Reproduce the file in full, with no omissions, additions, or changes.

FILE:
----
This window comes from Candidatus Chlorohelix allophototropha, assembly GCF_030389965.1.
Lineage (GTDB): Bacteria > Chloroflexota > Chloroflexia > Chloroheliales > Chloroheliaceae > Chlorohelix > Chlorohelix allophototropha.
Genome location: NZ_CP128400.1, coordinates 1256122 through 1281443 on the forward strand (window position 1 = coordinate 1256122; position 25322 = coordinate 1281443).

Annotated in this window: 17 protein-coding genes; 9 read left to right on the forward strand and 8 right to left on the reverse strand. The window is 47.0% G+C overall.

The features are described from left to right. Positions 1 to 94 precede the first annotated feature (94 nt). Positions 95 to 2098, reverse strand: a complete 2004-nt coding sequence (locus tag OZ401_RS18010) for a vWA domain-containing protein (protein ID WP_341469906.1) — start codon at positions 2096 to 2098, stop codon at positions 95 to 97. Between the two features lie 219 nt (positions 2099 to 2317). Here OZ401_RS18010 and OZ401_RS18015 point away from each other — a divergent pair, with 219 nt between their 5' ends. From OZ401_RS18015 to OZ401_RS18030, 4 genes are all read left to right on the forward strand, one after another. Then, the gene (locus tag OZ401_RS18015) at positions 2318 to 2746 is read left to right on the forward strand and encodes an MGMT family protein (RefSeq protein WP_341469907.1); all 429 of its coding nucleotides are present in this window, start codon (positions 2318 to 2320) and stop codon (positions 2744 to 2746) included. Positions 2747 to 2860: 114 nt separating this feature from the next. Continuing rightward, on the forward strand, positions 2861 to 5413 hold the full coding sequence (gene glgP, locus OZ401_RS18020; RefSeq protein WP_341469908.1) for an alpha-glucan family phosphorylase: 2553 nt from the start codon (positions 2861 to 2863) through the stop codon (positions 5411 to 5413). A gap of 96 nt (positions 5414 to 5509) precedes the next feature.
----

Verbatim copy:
This window comes from Candidatus Chlorohelix allophototropha, assembly GCF_030389965.1.
Lineage (GTDB): Bacteria > Chloroflexota > Chloroflexia > Chloroheliales > Chloroheliaceae > Chlorohelix > Chlorohelix allophototropha.
Genome location: NZ_CP128400.1, coordinates 1256122 through 1281443 on the forward strand (window position 1 = coordinate 1256122; position 25322 = coordinate 1281443).

Annotated in this window: 17 protein-coding genes; 9 read left to right on the forward strand and 8 right to left on the reverse strand. The window is 47.0% G+C overall.

The features are described from left to right. Positions 1 to 94 precede the first annotated feature (94 nt). Positions 95 to 2098, reverse strand: a complete 2004-nt coding sequence (locus tag OZ401_RS18010) for a vWA domain-containing protein (protein ID WP_341469906.1) — start codon at positions 2096 to 2098, stop codon at positions 95 to 97. Between the two features lie 219 nt (positions 2099 to 2317). Here OZ401_RS18010 and OZ401_RS18015 point away from each other — a divergent pair, with 219 nt between their 5' ends. From OZ401_RS18015 to OZ401_RS18030, 4 genes are all read left to right on the forward strand, one after another. Then, the gene (locus tag OZ401_RS18015) at positions 2318 to 2746 is read left to right on the forward strand and encodes an MGMT family protein (RefSeq protein WP_341469907.1); all 429 of its coding nucleotides are present in this window, start codon (positions 2318 to 2320) and stop codon (positions 2744 to 2746) included. Positions 2747 to 2860: 114 nt separating this feature from the next. Continuing rightward, on the forward strand, positions 2861 to 5413 hold the full coding sequence (gene glgP, locus OZ401_RS18020; RefSeq protein WP_341469908.1) for an alpha-glucan family phosphorylase: 2553 nt from the start codon (positions 2861 to 2863) through the stop codon (positions 5411 to 5413). A gap of 96 nt (positions 5414 to 5509) precedes the next feature.